Chunnel Cross-Section

Chunnel Cross-Section lesson plan

Dig into this construction project in a big way! Learning about the English Channel Tunnel cuts across multiple curriculum areas.

  • 1.

    A 31 mile-long tunnel sitting in a large cavern located 150 feet under the English Channel? Sounds like science fiction. The English Channel Tunnel is authentic, however, and carries people, cars, buses, and freight on high-speed trains between Folkestone, England, and Calais, France.

  • 2.

    Students research the English Channel Tunnel (called the Chunnel or Euro Tunnel) to learn more about how it was designed and constructed. Why were so many resources put into building the Chunnel? How has it affected trade and travel between England and continental Europe?

  • 3.

    Students find cross-section pictures of the Chunnel an use them as a guide to build a replica. Here's one way to construct a cross-section of this magnificent engineering feat. Students use their imagination to make an accurate replica of the Chunnel and the transportation routes within it.

  • 4.

    Hold a shoebox bottom lengthwise. Ask an adult to help you cut two opposite sides with Crayola® Scissors so a piece will lift up to form the sky.

  • 5.

    Cover the art area with recycled newspaper. Paint the inside of the box with Crayola Tempera and Brushes. Make descending layers of blue for sky, another shade of blue for water, and brown for the ground under the English Channel. Air dry.

  • 6.

    With adult assistance, cut a cardboard tube in half with scissors. This will form the cross section of the tunnel. Trim off the top and glue the two pieces together with Crayola School Glue so they are as wide as the box. The inside (concave) of the tube faces out. Air dry.

  • 7.

    On white construction paper, draw the locomotive and the double-decker carrier wagon of Le Shuttle train with Crayola Colored Pencils. Or make a sleek Eurostar train for passengers. Color the trains with Crayola® Markers. Glue the train into the Chunnel.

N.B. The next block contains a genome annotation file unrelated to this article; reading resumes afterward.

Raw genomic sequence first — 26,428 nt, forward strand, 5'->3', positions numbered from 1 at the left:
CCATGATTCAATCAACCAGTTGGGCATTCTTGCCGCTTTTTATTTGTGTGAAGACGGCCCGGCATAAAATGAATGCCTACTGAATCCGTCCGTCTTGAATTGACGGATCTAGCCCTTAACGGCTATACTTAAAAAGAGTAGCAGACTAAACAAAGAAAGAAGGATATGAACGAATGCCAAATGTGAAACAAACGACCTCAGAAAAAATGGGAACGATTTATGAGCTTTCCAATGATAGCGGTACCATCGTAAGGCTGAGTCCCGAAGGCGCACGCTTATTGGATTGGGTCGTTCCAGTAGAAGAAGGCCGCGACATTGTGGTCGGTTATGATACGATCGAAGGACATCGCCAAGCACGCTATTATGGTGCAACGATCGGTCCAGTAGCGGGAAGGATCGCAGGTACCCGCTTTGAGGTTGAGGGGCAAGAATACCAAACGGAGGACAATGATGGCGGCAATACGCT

• 8.

    Find pictures of the flags of France and the United Kingdom. Draw and color them. Glue them to toothpicks. Air dry. Attach flags to the correct sides of the Chunnel.

Standards

  • LA: Read and comprehend complex literary and informational texts independently and proficiently.
  • LA: Write informative/explanatory texts to examine and convey complex ideas and information clearly and accurately through the effective selection, organization and analysis of content.
  • LA: Gather relevant information from multiple print and digital sources, assess the credibility and accuracy of each source, and integrate the information while avoiding plagiarism.
  • LA: Produce clear and coherent writing in which the development, organization, and style are appropriate to task, purpose, and audience.
  • SCI: Construct drawings or diagrams as representations of events or systems.
  • SCI: Formulate a question that can be investigated within the scope of the classroom, school laboratory, or field with available resources and frame a hypothesis based on a model or theory.
  • SCI: Construct original explanations of phenomena using knowledge of accepted scientific theory and linking it to models and evidence.
  • SS: Give examples of conflict, cooperation, and interdependence among individuals, groups, and nations.
  • SS: Use appropriate resources, data sources, and geographic tools to generate, manipulate, and interpret information.
  • SS: Identify and describe examples in which science and technology have let to changes in the physical environment.
  • VA: Intentionally take advantage of the qualities and characteristics of art media, techniques, and processes to enhance communication of their experiences and ideas.
  • VA: Select and use the qualities of structures and functions of art to improve communication of their ideas.

Adaptations

  • To broaden their understanding of the European continent, have teams of students construct a map of Europe and its waterways. Investigate modes of transportation that are commonly used in Europe for travel. Pose these questions for further discussion: 1) What arguments were made, for and against, regarding the construction of this tunnel? 2) Does the existence of the Chunnel encourage economic growth in Europe and, if so, how?
  • Students investigate other well-known tunnels around the world. Compare and contrast the building of these tunnels and the Chunnel. What challenges did the engineers face during the planning and construction phases? What equipment was used for the tunnel construction? How is the air kept fresh in the tunnel? What safety precautions are essential during tunnel operations? (Suggestions: The Chesapeake Bay Bridge Tunnel; Boston's Central Artery)